On Friday, Russia fired a large number of missiles across Ukraine.
Officials from Ukraine claim that the missiles destroyed electricity in the country’s second-largest city, hit vital infrastructure in the south, and set off explosions in the capital Kyiv.
According to Vitaly Kim, the governor of the southern Ukrainian region of Mykolaiv, up to 60 Russian missiles had been seen flying toward targets within the nation.
Oleksiy Kuleba, the regional governor of the Kyiv region, declared that Russia was “massively attacking” as the latest in a string of assaults on Ukraine’s infrastructure since October began.
The eastern city of Kharkiv, home to more than a million people, was left entirely without electricity as was the smaller city of Poltava in central Ukraine, the Oblenergo energy provider and Poltava Mayor Oleksandr Mamai said.
In the northern Sumy region, the attacks caused power outages, the governor there said, while in the south, officials said critical infrastructure in the Black Sea region of Odesa had been hit.
In Kryvyi Rih, also in the south, a residential building was hit, governor Oleksandr Vilkul said, adding that people could be trapped under the rubble. Several railway lines were left without power, the railway operator said.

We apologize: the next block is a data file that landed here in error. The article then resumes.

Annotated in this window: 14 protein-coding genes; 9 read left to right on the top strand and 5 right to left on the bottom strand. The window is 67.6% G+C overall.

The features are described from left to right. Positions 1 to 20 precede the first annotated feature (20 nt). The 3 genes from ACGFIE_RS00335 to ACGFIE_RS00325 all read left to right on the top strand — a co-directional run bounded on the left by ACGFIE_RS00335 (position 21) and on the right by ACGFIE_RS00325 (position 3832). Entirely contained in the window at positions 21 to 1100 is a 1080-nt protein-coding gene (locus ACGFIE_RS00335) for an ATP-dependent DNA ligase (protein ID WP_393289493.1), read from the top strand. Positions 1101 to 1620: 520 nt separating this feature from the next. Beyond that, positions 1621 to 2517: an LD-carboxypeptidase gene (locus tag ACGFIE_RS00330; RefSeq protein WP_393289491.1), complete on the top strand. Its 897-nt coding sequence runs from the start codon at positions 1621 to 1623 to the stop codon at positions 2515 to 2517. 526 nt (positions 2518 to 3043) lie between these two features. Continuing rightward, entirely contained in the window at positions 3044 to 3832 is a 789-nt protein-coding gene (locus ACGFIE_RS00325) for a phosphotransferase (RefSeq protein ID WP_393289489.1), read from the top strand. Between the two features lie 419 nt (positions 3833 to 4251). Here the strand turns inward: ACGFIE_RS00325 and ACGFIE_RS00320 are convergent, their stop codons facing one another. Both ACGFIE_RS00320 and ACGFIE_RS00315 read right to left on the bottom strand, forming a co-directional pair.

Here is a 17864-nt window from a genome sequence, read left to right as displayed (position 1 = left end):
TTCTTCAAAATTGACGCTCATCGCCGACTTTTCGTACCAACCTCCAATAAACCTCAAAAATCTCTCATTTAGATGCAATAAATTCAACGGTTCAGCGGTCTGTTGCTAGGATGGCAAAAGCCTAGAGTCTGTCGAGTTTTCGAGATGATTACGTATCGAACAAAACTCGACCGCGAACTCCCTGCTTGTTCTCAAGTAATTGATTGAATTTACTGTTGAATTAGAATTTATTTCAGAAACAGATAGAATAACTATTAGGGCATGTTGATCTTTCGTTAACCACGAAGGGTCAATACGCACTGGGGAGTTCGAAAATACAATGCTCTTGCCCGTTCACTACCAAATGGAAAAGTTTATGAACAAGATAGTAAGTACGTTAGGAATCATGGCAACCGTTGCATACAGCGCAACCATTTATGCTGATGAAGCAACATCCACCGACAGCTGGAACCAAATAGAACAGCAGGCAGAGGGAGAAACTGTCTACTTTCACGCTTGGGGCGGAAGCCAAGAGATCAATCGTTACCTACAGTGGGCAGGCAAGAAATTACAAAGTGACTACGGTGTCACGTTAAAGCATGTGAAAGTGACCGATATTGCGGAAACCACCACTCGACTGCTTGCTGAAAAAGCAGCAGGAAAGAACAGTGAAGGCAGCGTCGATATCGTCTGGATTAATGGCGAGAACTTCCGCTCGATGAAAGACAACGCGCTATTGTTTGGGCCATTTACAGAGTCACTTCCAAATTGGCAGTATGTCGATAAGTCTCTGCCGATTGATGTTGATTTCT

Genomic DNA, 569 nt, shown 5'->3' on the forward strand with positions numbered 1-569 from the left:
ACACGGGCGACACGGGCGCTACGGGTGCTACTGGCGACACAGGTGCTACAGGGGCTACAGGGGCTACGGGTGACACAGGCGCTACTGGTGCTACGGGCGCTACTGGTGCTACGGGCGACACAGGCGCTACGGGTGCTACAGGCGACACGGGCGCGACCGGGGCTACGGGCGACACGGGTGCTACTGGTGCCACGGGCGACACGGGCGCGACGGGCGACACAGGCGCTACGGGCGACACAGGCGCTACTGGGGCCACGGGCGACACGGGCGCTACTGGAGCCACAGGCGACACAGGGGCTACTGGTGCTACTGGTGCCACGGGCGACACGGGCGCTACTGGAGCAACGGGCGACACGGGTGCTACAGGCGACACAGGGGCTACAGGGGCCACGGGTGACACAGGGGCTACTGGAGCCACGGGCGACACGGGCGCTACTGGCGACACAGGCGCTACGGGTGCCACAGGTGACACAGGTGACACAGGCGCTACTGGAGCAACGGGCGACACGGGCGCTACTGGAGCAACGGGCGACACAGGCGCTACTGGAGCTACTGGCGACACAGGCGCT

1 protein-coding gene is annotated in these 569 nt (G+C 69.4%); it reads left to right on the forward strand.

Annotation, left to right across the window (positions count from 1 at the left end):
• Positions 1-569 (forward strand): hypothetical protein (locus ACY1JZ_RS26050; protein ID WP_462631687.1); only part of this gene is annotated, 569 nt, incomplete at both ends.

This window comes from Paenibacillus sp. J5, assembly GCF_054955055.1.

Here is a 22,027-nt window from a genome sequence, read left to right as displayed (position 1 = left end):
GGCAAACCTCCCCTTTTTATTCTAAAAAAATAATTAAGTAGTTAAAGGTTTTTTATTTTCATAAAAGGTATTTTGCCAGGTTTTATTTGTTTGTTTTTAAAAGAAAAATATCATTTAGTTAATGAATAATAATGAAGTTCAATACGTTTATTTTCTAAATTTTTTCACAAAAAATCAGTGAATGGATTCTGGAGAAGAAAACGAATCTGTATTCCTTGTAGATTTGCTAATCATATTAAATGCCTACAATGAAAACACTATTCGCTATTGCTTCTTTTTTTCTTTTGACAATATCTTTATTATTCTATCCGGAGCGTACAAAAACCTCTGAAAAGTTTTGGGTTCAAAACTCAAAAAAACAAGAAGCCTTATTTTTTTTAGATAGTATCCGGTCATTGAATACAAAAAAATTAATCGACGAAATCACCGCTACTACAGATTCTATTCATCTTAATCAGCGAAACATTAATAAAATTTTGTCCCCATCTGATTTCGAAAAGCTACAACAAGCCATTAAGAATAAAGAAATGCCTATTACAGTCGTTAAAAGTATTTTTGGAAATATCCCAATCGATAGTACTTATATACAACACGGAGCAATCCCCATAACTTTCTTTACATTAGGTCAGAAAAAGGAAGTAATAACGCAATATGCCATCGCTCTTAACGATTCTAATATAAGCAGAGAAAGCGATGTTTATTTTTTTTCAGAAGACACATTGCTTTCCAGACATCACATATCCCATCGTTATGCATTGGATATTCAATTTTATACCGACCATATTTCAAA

Reuters heard explosions in the capital Kyiv but it was not clear if any were caused by missiles getting through air defences.
Earlier this week, Russia launched the first major drone attack on Kyiv in weeks. Two administrative buildings were hit but air defences largely repelled the attack, with 13 drones reportedly shot down.
Russia has attacked Ukrainian energy infrastructure almost weekly since October, causing power outages across the country even as its troops are bogged down in fighting to hold on to territory in the south and east, around a fifth of Ukraine.
Russia’s TASS state news agency said at least eight people had been killed and 23 wounded by Ukrainian shelling in the village of Lantrativka in the Russia-controlled Luhansk region in eastern Ukraine.
Ukrainian defence chiefs have predicted Russia will launch a new offensive early next year that could include a second attempt to take the capital Kyiv.
It could happen as soon as January, President Volodymyr Zelensky, General Valery Zaluzhniy and General Oleksandr Syrskiy were quoted as saying in interviews with The Economist magazine on Thursday.
The push could be launched from the eastern Donbas area, the south or neighbouring Belarus, and could include another ground assault on Kyiv, which Moscow failed to capture early in its invasion, the officials said.
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